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Thi eureka sentinel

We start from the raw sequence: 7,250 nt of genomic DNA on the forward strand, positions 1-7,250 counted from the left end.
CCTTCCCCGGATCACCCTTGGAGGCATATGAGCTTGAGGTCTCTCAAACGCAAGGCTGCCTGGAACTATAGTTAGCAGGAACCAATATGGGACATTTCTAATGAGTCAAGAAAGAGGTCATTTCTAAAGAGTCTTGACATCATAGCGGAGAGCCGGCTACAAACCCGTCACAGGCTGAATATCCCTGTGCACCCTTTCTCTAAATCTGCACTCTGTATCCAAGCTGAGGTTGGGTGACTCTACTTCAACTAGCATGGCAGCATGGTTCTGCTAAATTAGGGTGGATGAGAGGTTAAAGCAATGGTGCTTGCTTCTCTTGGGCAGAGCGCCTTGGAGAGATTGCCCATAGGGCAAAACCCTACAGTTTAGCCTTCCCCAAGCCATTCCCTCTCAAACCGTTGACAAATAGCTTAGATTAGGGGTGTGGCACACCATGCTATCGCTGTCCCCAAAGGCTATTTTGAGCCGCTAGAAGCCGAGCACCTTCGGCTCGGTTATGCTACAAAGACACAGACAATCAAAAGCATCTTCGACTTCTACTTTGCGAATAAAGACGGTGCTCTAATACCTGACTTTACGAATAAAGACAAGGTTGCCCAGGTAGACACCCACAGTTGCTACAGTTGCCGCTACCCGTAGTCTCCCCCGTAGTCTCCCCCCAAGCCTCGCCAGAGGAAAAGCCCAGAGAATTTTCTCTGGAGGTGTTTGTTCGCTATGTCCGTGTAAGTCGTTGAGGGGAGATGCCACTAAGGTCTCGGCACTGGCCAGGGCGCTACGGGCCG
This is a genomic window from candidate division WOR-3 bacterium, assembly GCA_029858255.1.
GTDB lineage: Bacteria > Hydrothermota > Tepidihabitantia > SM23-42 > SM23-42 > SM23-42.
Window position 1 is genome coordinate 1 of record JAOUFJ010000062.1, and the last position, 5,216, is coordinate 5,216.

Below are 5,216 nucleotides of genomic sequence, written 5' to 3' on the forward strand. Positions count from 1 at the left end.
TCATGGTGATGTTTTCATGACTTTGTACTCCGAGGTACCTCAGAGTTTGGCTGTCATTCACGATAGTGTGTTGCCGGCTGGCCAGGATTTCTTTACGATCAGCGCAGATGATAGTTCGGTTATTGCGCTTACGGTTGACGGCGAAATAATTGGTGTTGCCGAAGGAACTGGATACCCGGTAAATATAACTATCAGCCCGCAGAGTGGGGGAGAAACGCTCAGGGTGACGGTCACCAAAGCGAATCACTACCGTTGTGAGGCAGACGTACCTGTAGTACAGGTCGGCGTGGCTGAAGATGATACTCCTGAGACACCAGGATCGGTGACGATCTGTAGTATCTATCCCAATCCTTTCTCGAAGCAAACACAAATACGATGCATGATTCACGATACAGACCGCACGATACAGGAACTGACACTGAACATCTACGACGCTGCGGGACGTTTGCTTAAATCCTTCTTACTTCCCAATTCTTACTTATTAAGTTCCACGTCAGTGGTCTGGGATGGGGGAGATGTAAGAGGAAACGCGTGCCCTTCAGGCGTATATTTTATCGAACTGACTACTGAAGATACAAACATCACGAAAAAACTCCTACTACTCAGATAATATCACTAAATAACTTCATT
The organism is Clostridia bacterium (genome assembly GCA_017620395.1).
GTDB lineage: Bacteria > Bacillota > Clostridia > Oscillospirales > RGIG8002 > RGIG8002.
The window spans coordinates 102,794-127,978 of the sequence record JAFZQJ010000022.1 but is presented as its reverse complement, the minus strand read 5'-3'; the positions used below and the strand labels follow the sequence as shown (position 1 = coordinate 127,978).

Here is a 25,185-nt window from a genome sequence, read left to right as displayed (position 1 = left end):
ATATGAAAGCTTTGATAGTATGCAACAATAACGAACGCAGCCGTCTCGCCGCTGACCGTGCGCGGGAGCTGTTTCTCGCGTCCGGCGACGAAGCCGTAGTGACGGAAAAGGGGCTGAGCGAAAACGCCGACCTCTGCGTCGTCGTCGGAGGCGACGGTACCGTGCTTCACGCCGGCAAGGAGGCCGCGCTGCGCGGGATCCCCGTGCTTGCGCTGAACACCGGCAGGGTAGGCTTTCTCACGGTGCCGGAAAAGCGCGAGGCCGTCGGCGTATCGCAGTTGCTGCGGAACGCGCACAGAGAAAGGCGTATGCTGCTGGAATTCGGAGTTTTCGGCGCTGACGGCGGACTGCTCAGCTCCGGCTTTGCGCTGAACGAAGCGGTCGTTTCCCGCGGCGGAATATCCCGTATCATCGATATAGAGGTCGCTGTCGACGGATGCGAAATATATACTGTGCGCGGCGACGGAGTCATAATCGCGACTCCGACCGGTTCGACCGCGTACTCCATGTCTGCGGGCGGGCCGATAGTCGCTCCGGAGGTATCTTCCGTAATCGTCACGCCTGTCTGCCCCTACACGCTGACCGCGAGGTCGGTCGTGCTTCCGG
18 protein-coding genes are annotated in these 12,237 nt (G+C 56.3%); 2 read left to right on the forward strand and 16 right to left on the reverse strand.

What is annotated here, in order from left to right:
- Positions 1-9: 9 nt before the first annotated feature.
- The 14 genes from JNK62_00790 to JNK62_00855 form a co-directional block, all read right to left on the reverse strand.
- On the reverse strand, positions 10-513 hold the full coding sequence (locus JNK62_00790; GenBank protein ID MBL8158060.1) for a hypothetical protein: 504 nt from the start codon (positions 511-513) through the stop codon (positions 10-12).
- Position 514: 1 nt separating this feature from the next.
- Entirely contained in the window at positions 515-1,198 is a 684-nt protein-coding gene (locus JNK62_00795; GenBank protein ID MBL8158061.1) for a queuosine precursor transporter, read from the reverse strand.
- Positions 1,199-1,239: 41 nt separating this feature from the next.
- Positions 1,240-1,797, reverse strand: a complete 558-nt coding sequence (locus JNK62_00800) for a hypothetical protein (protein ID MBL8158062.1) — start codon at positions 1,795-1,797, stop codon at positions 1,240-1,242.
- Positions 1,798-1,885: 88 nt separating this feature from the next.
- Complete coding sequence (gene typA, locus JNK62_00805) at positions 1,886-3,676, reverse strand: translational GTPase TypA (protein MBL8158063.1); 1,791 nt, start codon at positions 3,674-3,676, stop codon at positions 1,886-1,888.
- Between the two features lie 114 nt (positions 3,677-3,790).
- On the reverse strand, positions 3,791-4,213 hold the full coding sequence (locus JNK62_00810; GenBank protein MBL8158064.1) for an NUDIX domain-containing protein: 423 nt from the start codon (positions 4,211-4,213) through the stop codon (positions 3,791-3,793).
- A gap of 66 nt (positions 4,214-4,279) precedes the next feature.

PUBLISHED EVEBY SATURDAY BY E. A.. SPILLMAN. FORTY-EIGHTH YEAR SUBSCRIPTION RATES One copy, one year.13.00 One copy, six months. 1.60 One copy, three months.76 Single copies ten cents Entered at the Postofflce at Enreka as Second Glass Matter. I SATURDAY. DECEMBER 7. 1918 REWARD MONEY DISTRIBUTED The final chapter in the murder of Sheriff Wildes of Churchill County and the killing of Paul Walters by a posse was closed Monday at Love lock when provision was made to dis tribute the $5000 reward offered by the State for Walter’s capture. Homer Mooney, secretary to Gov. Boyle, conducted the hearing and the various claimants for the reward were represented in person and by attorneys. Skinney Pascal, the Indian trailer who shot Walters, comes in for the largest division of the reward se curing $680 of the $5000 as hisshare. The other eleven members of the1 posse which was in charge of Emory j Morgan of Reno came in for equal j shares of abx>ut $370 while the Red Cross chapters of Lovelock and Fallon each were given $120. An additional reward of $1250, $500 of which was offered by the County Commissioners\of Churchill County and $750 of which was made up by public subscription is yet to be divided and it is thought it will be disposed of in the same manner ex-1 cept that nothing will be taken out for the Red Cross. All claimants signed papers releasing the State and Gov. Boyle from fur-, ther action in the matter. Mr. S Mooney will submit his report to the Governor and it will probably be approved. Republican Leader Refuses To Hamper President Wilson Washington, Dec. 3.—In a state ment to-day declaring factional strife should not be permitted to interfere with President Wilson’s mission abroad, Representative Mann of Illi nois, Republican leader in the House, said there would be no concerted ef fort on the part of the House Repub licans to embarrass the President and that he did not believe the American people would “tolerate any meddling in that which so vitally concerns them.” “Personally, I am not in sympathy with any of the resolutions which have appeared in the Senate or House re garding the President’s visitabroad,” said Mr. Mann. “I cannot help what individuals may do in the House, but the Republican members of the House as a body will certainly make no move to embarrass or hamper the Presi dent in any way while he is engaged on a mission that affects so vitally the interests of the American peo ple. _ Kaiser May Yet Walk the Plank Parist.Dec. 5.—There is complete agreement between the Allies on all questions, particularly that concern ing the former German emperor, de clared Premier Clemenceau on his return from London last night. He expressed deep satisfaction over the important results obtained at the conference. 1—King and queen of Belgium being welcomed in the public square of Bruges by the burgomaster of the city. 2—“Mustered out” at Camp Dix; n scene that is being repeated at all the great army camps. 3—Col. Theodore Rcinach. head of the French educational commission that Is In America ns guest of the Carnegie Endowment for International Peace. NEWS REVIEW OF CURRENT EVENTS — President Wilson to Sail Tuesday for Peace Conference in Paris. WHOLE WORLD IN TURMOIL Greatest Armed Struggle of History Has Shaken Whole Structure of Civilization—Change, Disorder and Fighting, Featvires of European Situation. By EDWARD W. PICKARD. Unless the unexpected happens— which seems to be the rule rather than the exception nowadays—President Wilson will sail for the peace confer ence in Paris Tuesday on the George Washington, immediately after deliv ering his message to congress, which reassembles Monday, Friday night Pres ident Wilson announced the appoint ment of the peace commission, names himself as a member and will act as chairman during his stay of six weeks or more in Paris. Returning, he will be replaced by Secretary of War Baker; Secretary of State Lansing will succeed him as chairman. Other mem bers of the commission are: Col. Ed ward M. House, the president’s chief confidant; Henry White, formerly am bassador to Italy and France; Gen. Tasker II. Bliss, American military ad- i viser of the supreme war council. Those who criticize the president for going must admit that his temptation is great. Setting aside the fact that he may feel it his duty to attend, it is the literal truth that such a meet- j ing of sovereigns, presidents, premiers, chancellors and high dignitaries of the nations of the earth the worlr has nev er seen. It is likely to be preceded by a grand review of designated units of the victorious armies and fleets. It will certainly be preceded by consul tations of the heads of many nations. As to the conference itself, it has no parallel in history. And nmong these great ones of the earth, who will be more prominent than Woodrow Wil son, president of the United States of America, both by reason of his own activities in the world struggle and of the unique position of his country? Moreover, Mr. Wilson will have an opportunity to be a modern Solomon to the many applicants for his per sonal aid. These appeals have come to him from victor and vanquished, from new nations and old, from the in dependent and from those seeking in dependence—from Turkey, Luxem burg, Austria, Germany, Russia, Ire land, Poland, Roumanla; from the Jugo-Slavs and the Czeeho-Slovaks. Turkey asks for United States admin istration of finances, etc.; Luxemburg for protection as a small independent state; Austria for occupation by American troops to prevent civil war nmong newly formed nations, and so on. Each request presents a different problem. On tlie other hand, the peace con ference faces the tremendous problem of reconstructing a world. Thrown without warning Into the greatest armed struggle of all time, the nations emerge from the bloody conflict to find that It is not only the lands that have been trampled under foot that must be reconstructed, but that the whole structure of modern civilization has been shaken. Ancient institutions and time-honored traditions are over thrown. Mnnkind finds itself among civic and economic ruins. It will be too much to expect of human nature to count on this peace conference be ing entirely nencdui. It in mure ilk* I'ytcTBe'a rough-and-tutnble affair. There are many possibilities of trou ble. Suppose our allies point out that America’s traditional policy has been one of detachment from European af fairs and thut for two years and a half she observed neutrality and then sug gest that she return to her detachment and allow the nations most Intimately concerned to arrange a settlement. Suppose the fundamental principles of justice and right, given world-wide publicity as the things for which America was fighting and unofficially accepted by our allies, are thrown overboard by the conference. Take but one of the many great questions, the “freedom of the seas.” Nobody seems to know just what this means, but it needs no prophet to know that Great Britain regards her position as the dominant sea power of the world as a matter of life and death. Of course Mr: Wilson Is strong be cause he speaks for a nation that wants nothing for Itself and holds the purse strings for the world. Yet who loves the player who comes Into the game late and holds all the big cards? Who will act as president during Mr. Wilson’s absehce? Opinions dif fer. G. W. Wickersham, attorney gen eral in the Taft cabinet, says that the Constitution makes it mandatory upon Vice President Marshall to act as president because of the president’s “Inability to discharge the duties of said office.” C. D. Hilles, former chair man of the Republican national com mittee, says that the Constitution does not cover the situation, as its makers did not contemplate the absence of the president. “The next in line,” he says, “Is the secretary of state, who is also going to Europe; then comes the sec retary of the treasury, who lias re signed." Still, there would seem to be no cause for worry, as the president intends to administer the office on board ship and in, Paris. He says there are no constitutional difficulties and wireless and cable solve the phys - cal problem. Besides, he leaves in Washington Secretary of War Baker, holding him to be the ranking member of the cabinet upon the retirement of Secretary of the Treasury McAdoo. And what of the United States sen ate, “the most august body on earth?” Under the Constitution it is the duty of this august body to serve gs adviser and counselor to the executive au thority in the making of treaties and to act as a ratifying body. Certainly the senate will not do much advising and counseling; Mr. Wilson will be where he cannot be advised and coun seled to any great extent. And as to ratification—the senate fears that will probably lie about the same story. Mr. McAdoo’s resignation from the treasury department and from the di rectorship of railroads is naturally a topic of nation-wide discussion, for the reason that it appears to contain a concealed significance. He says he quits because the compensation Is too small and his health is impaired by overwork. Some take his statement at Its face value. Others who have seen in him a presidential candidate In the making, ready to receive the man tle of succession without flinching, think he quits because he does not cure to be identified with what he con siders the president’s set purpose to impose government ownership or con trol on all public utilities in this coun try. They do not say that he has given up any presidential nspiratlons he may have had. They do say that recent government action has made the situ ation so acute that he was compelled to resign or to remain in office and help to formulate a policy which he does not approve. One thing is sure: Mr. McAdoo’s resignation from the president’s official family has set the whole country to discussing govern ment ownership of public utilities. R is no new question, but it is one on which the American people have never passed. They have the right in times at petjee tp £$ beard. cur measures fakgn ra war f5r the “duration of the war.” They will Insist on being heard. It is understood In Washington that Bernard M. Baruch, chairman of the war industries board, has been offered the post of secretary of the treasury. —»•— Change and disorder, If not actual fighting, are features of the European news. In southeastern Europe a mil lion Austrian army deserters have es tablished fortified camps In various districts; these and hordes of released prisoners are a menace. From Russia come reports of the assassination oi Admiral Kolchak, dictator of Siberia, at Omsk; the whulesale massacre of Jews in Warsaw and parts of Galicia, and the massacre by the bolshevikl of former Russian officers In Petrograd. Polish troops have captured Lemberg, capital of Galicia, and Poles and Ukrainians have declared an armistice, looking toward President Wilson as arbitrator. Crown Prince Alexander of Serbia has heen appointed regent of the Jugo-Slav state that Is forming. Koumania has dissolved Its parliament and convened a constituent assembly. Roumanian Transylvania has declared Its Independence. Efforts to reinstate Emperor Karl are reported from Vi enna. King Albert of Belgium has promised equal suffrage to his sub jects. The German government, It Is stat ed, will Invite President Wilson to vis it Germany while he Is In Europe. What is the German government? No body knows. The news sent out from Germany, even If true, simply con fuses the situation. And is the news true? The German has proved himself the worst liar in all history. Can the leopard change his spots? The social ists are struggling among themselves for place and power. Are they making any progress toward a government that the allies can recognize? On the information at hand it is Impossible to say. The feeling is growing that the allies will ultimately have to oc cupy Germany until order and govern ment are restored. Delayed reports show that the Ger man line In front of the American army of occupation Sunday ran from Bitburg to Treves, Oberemmel, Ober zerf and Losheim. Marshal Foch ar rived in Strassburg Wednesday and re viewed the army of occupation. Twen ty-eight German U-boats surrendered Sunday at Harwich and 27 Wednes day. The total to date is now 114. In cluded In the latest surrender Is the noted submarine cruiser, Deutschland, which made two trips to the United States as a cargo ship before being converted and raiding shipping off the Atlantic coast. Many Indications of a purpose to ex tradite the former kaiser and try him for his crimes against civilization and humanity are seen In France and Eng land. Even the extreme socialists In Germany express a desire to lay hands on him as a traitor to his country. Holland says he Is there as a private citizen and that he must go If his pres ence becomes perilous to the country. — The total of 236,117 for the casual ties of the American expeditionary forces, according to General Persh ing’s official report to the war depart ment, Is unexpectedly large. That 86,154 are classified as “killed and died of wounds” is proof that our brilliant victories during the latter days of the war were won by fierce fighting. The total of 179,625 “wound ed” is believed to Include many whose wounds were very slight. About 90, 000 casualties have been furnished to the press to date. Casualties that oc curred in late September and early October are being reported now. The delay is stated to be due to the ina bility of the cables to carry the lists. If from now on the lists average 3,000 a day, as promised, it will take about 50 days to complete publication in the newspapers. ldivisions jjf American troops. approximated i,200,000' men, wi probably be kept In Europe for occi patlon purposes. This leaves abot 1,000,000 men to be sent home as fai and quickly as possible. It Is liked 1 be a slow job. The sentence of Thomas J. Moone sentenced to be hanged December ] In connection with the deaths of t< persons from a bomb explosion in Sa Francisco during the Preparedness di parade July 22, 1916, has been cor muted by Gov. W. D. Stephens to is prisonraent for life. Mooney has bee under sentence since February 2 1917, and the legal fight to save ht has made his case famous. It Is officially announced that toti subscriptions in the United War Wor campaign are $203,179,038, or $32,679 038 In excess of the amount asked b the seven war relief organization This Is the largest sum ever raised I history as an outright gift. Its signlf cance is tremendous. One reason to our strong position in European a fairs Is the general belief In our higl ideals and the spiritual quality of oui motives. To our Red Cross and othei relief agencies Is largely due this be> lief. Moreover, this campaign has brought Americans of all races and creeds closer together. Score a tri* umph for humanltarianism 1 —fc— Chicago Is staging a federal grand Jury inquiry Into food prices. It u announced that even the food admlnis tratlon will be investigated. NEWS SUMMARY Representative Carter Glass o Virginia has heen nominated Secre tary of the Treasury by Presiden Wilson to take the place of Secretar; McAdoo, resigned, and has accepted It is reported that an agreemen has been reached by the allied gov ernments for the daily issuance dur ing the peace conference of an off] cial communication regarding thei deliberations. Every soldier and sailor boy in th service from Nevada will be awarder a suitable medal, if a bill to be in troduced in the next Legislature i passed. The bill is favored by Gov ernor Boyle and Adjutant Genera Sullivan. The design of the proposei medals has not been decided. The hours, halves and quarters ar spoken by an English clock that cor tains a phonograph with a very dur able record. Guided by hand, a motor-drive implement tractor has been bui that is small enough for use in ga dens or on small farms. ; Travel on the railroads is increa ing. There’s nothing the America public gets used to so quickly i high prices.—Cleveland Plain Dealer Anyhow, the men between 37 an 46 who laboriously prepared to an wer all the queries the questior naire learned a lot about themselve —Boston Globe. New York Boys Must Register New York, Dec. 3.—Boys in Ne York State between the ages of ! and 19 years are registering to-dr for military training under the mi tary training law. It is estimate that the number of registrants w total 200,000. Every boy will get certificate assigning him to an armor or school, where drills will tal place. Without such a card a b< cannot work or go to schools, and he has decided to do nothing he w be arrested as a vagrant on the ant loafing law. The training will tal up one-half hour a week. ^ NEW TO-DAY SUMMONS In the District Court ot the Third Judic District of the State of Nevada in and foi the County of Eureka Joseph D. Smith, vs. Mary Billups Smith. The State of Nevada sends greeting to sa defendant, Mary Billups Smith. You are hereby summoned to appeal' in i action commenced against you as defends by Joseph D, Smith, as plaintiff, in the If trict Court of the Third Judicial District the State of Nevada, Eureka County, at ti town of Eureka, and answer the complai therein, which is on file with theclerk of the si court, within ten days after the service on y of this Summons (exclusive of the day ot s vice) if served in said county, or twenty d* if served out of said county, but within t District and in all other cases forty days, judgment by default will be taken agau you, according to the prayer of said complai This action is brought to recover ajudgme dissolving the bonds of . matrimony existi between you and the plaintiff. . Dated this 10th day of October, A. 1918 R. McCHARLES, Clerk of the said Cou E. C. Plummer, Attorney for plaintiff. First publication December 7, 1918. Subscribe for the Sentinel.